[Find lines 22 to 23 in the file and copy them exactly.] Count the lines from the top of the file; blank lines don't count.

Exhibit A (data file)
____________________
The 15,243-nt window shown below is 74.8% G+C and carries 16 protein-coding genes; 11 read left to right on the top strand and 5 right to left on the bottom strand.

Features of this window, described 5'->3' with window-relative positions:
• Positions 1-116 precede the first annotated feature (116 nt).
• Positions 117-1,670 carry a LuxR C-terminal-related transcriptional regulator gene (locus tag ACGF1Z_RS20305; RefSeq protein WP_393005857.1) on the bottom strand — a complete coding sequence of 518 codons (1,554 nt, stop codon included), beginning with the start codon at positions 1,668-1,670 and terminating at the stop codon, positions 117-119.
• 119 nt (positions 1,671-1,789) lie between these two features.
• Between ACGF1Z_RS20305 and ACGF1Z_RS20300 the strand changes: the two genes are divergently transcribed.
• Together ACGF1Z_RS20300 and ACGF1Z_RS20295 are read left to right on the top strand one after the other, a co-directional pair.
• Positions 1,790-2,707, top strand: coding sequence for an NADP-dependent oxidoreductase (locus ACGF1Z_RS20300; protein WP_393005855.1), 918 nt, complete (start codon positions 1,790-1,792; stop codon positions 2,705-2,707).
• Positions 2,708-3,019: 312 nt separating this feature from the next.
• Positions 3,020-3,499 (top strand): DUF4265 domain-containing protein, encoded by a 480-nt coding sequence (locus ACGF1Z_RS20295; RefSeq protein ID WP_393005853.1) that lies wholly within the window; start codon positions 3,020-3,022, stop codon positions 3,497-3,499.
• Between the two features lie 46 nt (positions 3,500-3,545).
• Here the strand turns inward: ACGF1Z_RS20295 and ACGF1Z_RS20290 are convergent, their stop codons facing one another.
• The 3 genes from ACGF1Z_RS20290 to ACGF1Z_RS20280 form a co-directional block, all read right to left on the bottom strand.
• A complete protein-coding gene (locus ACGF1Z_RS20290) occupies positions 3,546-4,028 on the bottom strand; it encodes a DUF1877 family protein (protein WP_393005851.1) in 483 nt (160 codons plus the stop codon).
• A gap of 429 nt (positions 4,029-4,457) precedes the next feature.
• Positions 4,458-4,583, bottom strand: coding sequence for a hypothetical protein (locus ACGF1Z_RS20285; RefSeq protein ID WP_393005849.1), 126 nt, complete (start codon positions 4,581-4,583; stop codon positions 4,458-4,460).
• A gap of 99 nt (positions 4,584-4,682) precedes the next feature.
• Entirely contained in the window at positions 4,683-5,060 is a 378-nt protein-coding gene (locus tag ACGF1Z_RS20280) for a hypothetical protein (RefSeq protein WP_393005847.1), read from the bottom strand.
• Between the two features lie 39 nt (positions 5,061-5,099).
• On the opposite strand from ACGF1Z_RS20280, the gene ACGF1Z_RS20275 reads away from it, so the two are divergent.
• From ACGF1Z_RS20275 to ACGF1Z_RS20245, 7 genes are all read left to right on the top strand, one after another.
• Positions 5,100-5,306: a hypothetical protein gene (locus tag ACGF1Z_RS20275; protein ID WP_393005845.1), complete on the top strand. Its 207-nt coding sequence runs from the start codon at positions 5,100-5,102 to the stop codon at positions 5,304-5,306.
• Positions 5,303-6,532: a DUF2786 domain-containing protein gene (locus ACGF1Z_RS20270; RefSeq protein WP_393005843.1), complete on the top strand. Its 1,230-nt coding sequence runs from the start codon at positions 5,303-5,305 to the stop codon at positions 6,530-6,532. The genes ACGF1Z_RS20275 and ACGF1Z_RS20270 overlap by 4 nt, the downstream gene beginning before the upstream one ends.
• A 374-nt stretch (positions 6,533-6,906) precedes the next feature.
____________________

• Positions 5,100-5,306: a hypothetical protein gene (locus tag ACGF1Z_RS20275; protein ID WP_393005845.1), complete on the top strand. Its 207-nt coding sequence runs from the start codon at positions 5,100-5,102 to the stop codon at positions 5,304-5,306.
• Positions 5,303-6,532: a DUF2786 domain-containing protein gene (locus ACGF1Z_RS20270; RefSeq protein WP_393005843.1), complete on the top strand. Its 1,230-nt coding sequence runs from the start codon at positions 5,303-5,305 to the stop codon at positions 6,530-6,532. The genes ACGF1Z_RS20275 and ACGF1Z_RS20270 overlap by 4 nt, the downstream gene beginning before the upstream one ends.